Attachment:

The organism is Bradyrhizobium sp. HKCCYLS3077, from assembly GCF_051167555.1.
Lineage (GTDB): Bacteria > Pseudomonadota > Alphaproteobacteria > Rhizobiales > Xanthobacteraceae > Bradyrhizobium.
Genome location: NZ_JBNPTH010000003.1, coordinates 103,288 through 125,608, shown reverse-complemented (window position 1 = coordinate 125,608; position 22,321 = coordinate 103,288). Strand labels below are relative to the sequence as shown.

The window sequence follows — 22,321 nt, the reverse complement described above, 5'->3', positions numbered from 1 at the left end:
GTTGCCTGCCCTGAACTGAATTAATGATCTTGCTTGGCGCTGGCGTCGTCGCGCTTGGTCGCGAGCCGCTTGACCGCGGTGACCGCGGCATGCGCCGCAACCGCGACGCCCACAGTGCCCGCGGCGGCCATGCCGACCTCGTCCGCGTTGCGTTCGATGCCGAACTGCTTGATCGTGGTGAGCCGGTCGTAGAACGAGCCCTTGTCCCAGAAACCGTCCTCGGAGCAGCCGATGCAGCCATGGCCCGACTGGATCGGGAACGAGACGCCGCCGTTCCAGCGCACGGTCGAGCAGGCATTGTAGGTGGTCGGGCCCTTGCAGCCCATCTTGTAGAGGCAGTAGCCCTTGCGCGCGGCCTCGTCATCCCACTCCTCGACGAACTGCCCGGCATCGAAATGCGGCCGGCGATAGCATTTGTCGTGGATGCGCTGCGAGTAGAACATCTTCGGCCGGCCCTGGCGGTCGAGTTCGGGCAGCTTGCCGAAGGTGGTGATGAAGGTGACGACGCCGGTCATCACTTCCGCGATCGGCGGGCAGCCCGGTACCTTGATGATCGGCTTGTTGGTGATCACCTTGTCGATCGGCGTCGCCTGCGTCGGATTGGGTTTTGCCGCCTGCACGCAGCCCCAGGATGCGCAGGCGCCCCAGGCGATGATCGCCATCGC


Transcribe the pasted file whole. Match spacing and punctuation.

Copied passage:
The organism is Bradyrhizobium sp. HKCCYLS3077, from assembly GCF_051167555.1.
Lineage (GTDB): Bacteria > Pseudomonadota > Alphaproteobacteria > Rhizobiales > Xanthobacteraceae > Bradyrhizobium.
Genome location: NZ_JBNPTH010000003.1, coordinates 103,288 through 125,608, shown reverse-complemented (window position 1 = coordinate 125,608; position 22,321 = coordinate 103,288). Strand labels below are relative to the sequence as shown.

The window sequence follows — 22,321 nt, the reverse complement described above, 5'->3', positions numbered from 1 at the left end:
GTTGCCTGCCCTGAACTGAATTAATGATCTTGCTTGGCGCTGGCGTCGTCGCGCTTGGTCGCGAGCCGCTTGACCGCGGTGACCGCGGCATGCGCCGCAACCGCGACGCCCACAGTGCCCGCGGCGGCCATGCCGACCTCGTCCGCGTTGCGTTCGATGCCGAACTGCTTGATCGTGGTGAGCCGGTCGTAGAACGAGCCCTTGTCCCAGAAACCGTCCTCGGAGCAGCCGATGCAGCCATGGCCCGACTGGATCGGGAACGAGACGCCGCCGTTCCAGCGCACGGTCGAGCAGGCATTGTAGGTGGTCGGGCCCTTGCAGCCCATCTTGTAGAGGCAGTAGCCCTTGCGCGCGGCCTCGTCATCCCACTCCTCGACGAACTGCCCGGCATCGAAATGCGGCCGGCGATAGCATTTGTCGTGGATGCGCTGCGAGTAGAACATCTTCGGCCGGCCCTGGCGGTCGAGTTCGGGCAGCTTGCCGAAGGTGGTGATGAAGGTGACGACGCCGGTCATCACTTCCGCGATCGGCGGGCAGCCCGGTACCTTGATGATCGGCTTGTTGGTGATCACCTTGTCGATCGGCGTCGCCTGCGTCGGATTGGGTTTTGCCGCCTGCACGCAGCCCCAGGATGCGCAGGCGCCCCAGGCGATGATCGCCATCGC